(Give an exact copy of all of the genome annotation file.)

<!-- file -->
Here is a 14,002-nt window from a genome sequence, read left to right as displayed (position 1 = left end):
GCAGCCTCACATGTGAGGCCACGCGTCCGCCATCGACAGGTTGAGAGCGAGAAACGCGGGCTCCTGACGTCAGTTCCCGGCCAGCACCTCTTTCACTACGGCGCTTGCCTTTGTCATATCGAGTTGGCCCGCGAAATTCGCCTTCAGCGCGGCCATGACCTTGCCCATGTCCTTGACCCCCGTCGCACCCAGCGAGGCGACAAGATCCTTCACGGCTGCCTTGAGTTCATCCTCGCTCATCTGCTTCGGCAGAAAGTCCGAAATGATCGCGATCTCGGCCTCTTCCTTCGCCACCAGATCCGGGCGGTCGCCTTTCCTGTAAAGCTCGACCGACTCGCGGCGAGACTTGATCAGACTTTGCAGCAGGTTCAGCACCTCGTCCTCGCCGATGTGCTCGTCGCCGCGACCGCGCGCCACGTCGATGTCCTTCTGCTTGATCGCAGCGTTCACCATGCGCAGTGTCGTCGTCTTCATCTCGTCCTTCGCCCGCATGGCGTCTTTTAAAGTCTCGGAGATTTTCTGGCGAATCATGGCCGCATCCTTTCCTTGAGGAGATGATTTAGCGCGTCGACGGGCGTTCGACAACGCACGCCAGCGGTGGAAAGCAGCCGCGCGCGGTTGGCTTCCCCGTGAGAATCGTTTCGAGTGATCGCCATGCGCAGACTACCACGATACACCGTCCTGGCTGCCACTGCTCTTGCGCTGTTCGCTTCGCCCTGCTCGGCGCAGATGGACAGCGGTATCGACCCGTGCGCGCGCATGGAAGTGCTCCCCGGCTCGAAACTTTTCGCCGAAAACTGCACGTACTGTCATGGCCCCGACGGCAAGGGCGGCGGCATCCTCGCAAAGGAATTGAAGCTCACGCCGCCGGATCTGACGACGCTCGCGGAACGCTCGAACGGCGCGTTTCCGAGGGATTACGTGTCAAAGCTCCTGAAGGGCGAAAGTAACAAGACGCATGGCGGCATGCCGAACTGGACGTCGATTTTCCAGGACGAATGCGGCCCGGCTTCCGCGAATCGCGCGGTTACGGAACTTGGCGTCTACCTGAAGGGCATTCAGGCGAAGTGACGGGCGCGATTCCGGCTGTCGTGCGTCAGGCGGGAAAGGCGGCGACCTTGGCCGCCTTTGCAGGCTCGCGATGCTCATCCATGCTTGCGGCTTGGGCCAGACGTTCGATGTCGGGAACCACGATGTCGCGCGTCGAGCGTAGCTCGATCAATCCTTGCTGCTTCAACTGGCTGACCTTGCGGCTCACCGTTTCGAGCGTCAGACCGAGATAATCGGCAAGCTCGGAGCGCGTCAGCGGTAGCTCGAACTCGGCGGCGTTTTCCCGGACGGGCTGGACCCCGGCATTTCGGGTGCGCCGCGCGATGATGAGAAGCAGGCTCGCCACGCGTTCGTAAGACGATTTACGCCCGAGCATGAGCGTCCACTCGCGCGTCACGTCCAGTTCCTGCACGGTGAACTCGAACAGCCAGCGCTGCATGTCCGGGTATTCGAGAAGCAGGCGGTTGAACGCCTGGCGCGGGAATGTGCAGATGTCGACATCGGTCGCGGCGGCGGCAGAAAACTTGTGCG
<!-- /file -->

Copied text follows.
Here is a 14,002-nt window from a genome sequence, read left to right as displayed (position 1 = left end):
GCAGCCTCACATGTGAGGCCACGCGTCCGCCATCGACAGGTTGAGAGCGAGAAACGCGGGCTCCTGACGTCAGTTCCCGGCCAGCACCTCTTTCACTACGGCGCTTGCCTTTGTCATATCGAGTTGGCCCGCGAAATTCGCCTTCAGCGCGGCCATGACCTTGCCCATGTCCTTGACCCCCGTCGCACCCAGCGAGGCGACAAGATCCTTCACGGCTGCCTTGAGTTCATCCTCGCTCATCTGCTTCGGCAGAAAGTCCGAAATGATCGCGATCTCGGCCTCTTCCTTCGCCACCAGATCCGGGCGGTCGCCTTTCCTGTAAAGCTCGACCGACTCGCGGCGAGACTTGATCAGACTTTGCAGCAGGTTCAGCACCTCGTCCTCGCCGATGTGCTCGTCGCCGCGACCGCGCGCCACGTCGATGTCCTTCTGCTTGATCGCAGCGTTCACCATGCGCAGTGTCGTCGTCTTCATCTCGTCCTTCGCCCGCATGGCGTCTTTTAAAGTCTCGGAGATTTTCTGGCGAATCATGGCCGCATCCTTTCCTTGAGGAGATGATTTAGCGCGTCGACGGGCGTTCGACAACGCACGCCAGCGGTGGAAAGCAGCCGCGCGCGGTTGGCTTCCCCGTGAGAATCGTTTCGAGTGATCGCCATGCGCAGACTACCACGATACACCGTCCTGGCTGCCACTGCTCTTGCGCTGTTCGCTTCGCCCTGCTCGGCGCAGATGGACAGCGGTATCGACCCGTGCGCGCGCATGGAAGTGCTCCCCGGCTCGAAACTTTTCGCCGAAAACTGCACGTACTGTCATGGCCCCGACGGCAAGGGCGGCGGCATCCTCGCAAAGGAATTGAAGCTCACGCCGCCGGATCTGACGACGCTCGCGGAACGCTCGAACGGCGCGTTTCCGAGGGATTACGTGTCAAAGCTCCTGAAGGGCGAAAGTAACAAGACGCATGGCGGCATGCCGAACTGGACGTCGATTTTCCAGGACGAATGCGGCCCGGCTTCCGCGAATCGCGCGGTTACGGAACTTGGCGTCTACCTGAAGGGCATTCAGGCGAAGTGACGGGCGCGATTCCGGCTGTCGTGCGTCAGGCGGGAAAGGCGGCGACCTTGGCCGCCTTTGCAGGCTCGCGATGCTCATCCATGCTTGCGGCTTGGGCCAGACGTTCGATGTCGGGAACCACGATGTCGCGCGTCGAGCGTAGCTCGATCAATCCTTGCTGCTTCAACTGGCTGACCTTGCGGCTCACCGTTTCGAGCGTCAGACCGAGATAATCGGCAAGCTCGGAGCGCGTCAGCGGTAGCTCGAACTCGGCGGCGTTTTCCCGGACGGGCTGGACCCCGGCATTTCGGGTGCGCCGCGCGATGATGAGAAGCAGGCTCGCCACGCGTTCGTAAGACGATTTACGCCCGAGCATGAGCGTCCACTCGCGCGTCACGTCCAGTTCCTGCACGGTGAACTCGAACAGCCAGCGCTGCATGTCCGGGTATTCGAGAAGCAGGCGGTTGAACGCCTGGCGCGGGAATGTGCAGATGTCGACATCGGTCGCGGCGGCGGCAGAAAACTTGTGCG